- an order reserving something
- Obs. a stronghold
- Obs. the act or fact of guarding, possessing, etc.
- Music pause (sense )
- Sports an instance of holding (noun)
catch hold of
get (a) hold of
- to take; seize; grasp
- to acquire
- to get in touch with; establish communication with
- to restrain
- to refrain
- to retain
- to keep down or under control; restrain
- Informal to have and keep (a job)
- to limit; restrict: the rain held down attendance at the game
Origin of holdcf. Phil. 2:16
- to speak at some length; preach; lecture
- Now Rare to offer; propose
- to keep in or back
- to control oneself or one's impulses
- to keep away or at a distance
- to repel the attack of
- to keep (someone) from carrying out an action
- to delay action on a matter, as in awaiting additional information
- to retain one's hold
- to continue; persist
- Informal stop! wait!
hold one's own
- to last; endure; continue
- to continue resistance; stand firm; not yield
- to offer
- Informal to fail or refuse to give (what is to be given)
hold out for
- to postpone consideration of or action on
- to keep or stay for an additional period or term
- to keep as a threat or advantage over
- to keep from falling; prop up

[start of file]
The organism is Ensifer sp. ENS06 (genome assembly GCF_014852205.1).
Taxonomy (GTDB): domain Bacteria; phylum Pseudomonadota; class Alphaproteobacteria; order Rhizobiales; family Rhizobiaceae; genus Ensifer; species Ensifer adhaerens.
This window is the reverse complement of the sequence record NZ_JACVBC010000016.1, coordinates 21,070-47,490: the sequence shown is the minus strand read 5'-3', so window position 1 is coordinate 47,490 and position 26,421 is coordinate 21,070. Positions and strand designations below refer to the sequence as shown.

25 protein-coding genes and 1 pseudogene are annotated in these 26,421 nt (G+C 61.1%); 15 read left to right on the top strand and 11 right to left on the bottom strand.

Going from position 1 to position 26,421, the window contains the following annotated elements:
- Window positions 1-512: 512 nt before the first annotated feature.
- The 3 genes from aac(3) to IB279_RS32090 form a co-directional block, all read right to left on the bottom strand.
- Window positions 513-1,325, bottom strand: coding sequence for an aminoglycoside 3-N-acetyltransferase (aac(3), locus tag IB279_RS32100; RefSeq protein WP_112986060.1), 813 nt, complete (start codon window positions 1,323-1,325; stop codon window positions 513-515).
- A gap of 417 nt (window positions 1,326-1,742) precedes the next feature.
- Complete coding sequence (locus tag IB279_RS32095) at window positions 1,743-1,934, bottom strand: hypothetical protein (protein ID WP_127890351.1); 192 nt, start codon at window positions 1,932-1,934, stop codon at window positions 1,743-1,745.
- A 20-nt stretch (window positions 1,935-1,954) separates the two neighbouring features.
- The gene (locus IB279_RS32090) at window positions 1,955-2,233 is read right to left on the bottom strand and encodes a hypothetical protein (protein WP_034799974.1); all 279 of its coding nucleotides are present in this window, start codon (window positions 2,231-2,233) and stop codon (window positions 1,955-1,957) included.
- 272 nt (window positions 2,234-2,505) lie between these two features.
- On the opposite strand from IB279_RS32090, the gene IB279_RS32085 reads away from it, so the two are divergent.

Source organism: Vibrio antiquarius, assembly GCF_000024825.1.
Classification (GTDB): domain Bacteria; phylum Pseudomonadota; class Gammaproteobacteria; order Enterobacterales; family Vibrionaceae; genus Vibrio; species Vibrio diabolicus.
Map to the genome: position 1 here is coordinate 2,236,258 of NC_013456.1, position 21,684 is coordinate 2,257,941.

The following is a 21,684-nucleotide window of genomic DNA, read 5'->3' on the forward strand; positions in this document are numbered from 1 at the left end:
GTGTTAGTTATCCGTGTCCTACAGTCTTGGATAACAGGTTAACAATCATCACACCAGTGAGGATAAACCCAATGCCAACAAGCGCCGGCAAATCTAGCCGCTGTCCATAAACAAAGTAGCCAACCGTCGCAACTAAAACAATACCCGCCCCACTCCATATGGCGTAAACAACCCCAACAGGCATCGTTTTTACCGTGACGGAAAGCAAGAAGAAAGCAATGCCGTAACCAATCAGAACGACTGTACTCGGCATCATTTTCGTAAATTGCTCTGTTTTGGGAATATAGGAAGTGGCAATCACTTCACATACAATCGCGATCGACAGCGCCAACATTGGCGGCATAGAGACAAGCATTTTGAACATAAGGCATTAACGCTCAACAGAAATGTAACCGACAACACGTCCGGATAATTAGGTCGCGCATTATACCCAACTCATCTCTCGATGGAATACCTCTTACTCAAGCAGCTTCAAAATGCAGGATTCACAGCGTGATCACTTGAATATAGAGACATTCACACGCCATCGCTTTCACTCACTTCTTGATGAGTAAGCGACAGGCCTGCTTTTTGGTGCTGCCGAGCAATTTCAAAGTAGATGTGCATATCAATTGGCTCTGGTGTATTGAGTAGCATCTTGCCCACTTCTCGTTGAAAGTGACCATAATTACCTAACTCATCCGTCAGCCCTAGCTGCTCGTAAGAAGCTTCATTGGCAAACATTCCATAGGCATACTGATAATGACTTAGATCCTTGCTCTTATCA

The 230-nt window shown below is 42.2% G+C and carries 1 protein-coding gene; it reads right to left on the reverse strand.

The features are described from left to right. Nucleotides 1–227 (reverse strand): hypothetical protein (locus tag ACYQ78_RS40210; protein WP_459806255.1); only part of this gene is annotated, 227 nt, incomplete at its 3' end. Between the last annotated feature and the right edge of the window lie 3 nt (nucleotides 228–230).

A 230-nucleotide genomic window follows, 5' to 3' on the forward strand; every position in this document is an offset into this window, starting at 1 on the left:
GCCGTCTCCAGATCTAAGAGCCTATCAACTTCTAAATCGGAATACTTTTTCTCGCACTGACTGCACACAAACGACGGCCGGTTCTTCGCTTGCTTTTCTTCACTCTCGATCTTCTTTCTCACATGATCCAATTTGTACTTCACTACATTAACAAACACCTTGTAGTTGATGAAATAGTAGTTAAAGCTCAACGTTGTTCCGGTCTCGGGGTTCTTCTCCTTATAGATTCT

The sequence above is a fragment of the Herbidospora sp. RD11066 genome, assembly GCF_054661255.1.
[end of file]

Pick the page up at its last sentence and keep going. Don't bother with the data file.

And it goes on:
- to show; exhibit
- to last; endure; continue
- to stop; delay; impede
- to stop forcibly and rob
- Informal to overcharge
- to agree or side with
- to approve of
lay hold of
- to take; seize; grasp
- to get control or possession of
no holds barred
Origin of holdsee holdnoun
- in a period or state of interruption or delay: the countdown was on hold
- in a state of interruption in a telephone call, as during a transfer to another line: I was on hold for five minutes
- the interior of a ship below decks, esp. below the lower deck, in which the cargo is carried
- the compartment for cargo in an aircraft
Origin of holdaltered (after hold) from hole or from Middle Dutch hol, a hole, cave, ship's hold
verbheld, hold·ing, holds
- a. To have and keep in one's grasp: held the reins tightly.b. To aim or direct; point: held a hose on the fire.c. To keep from falling or moving; support: a nail too small to hold the mirror; hold the horse steady; papers that were held together with staples.d. To sustain the pressure of: The old bridge can't hold much weight.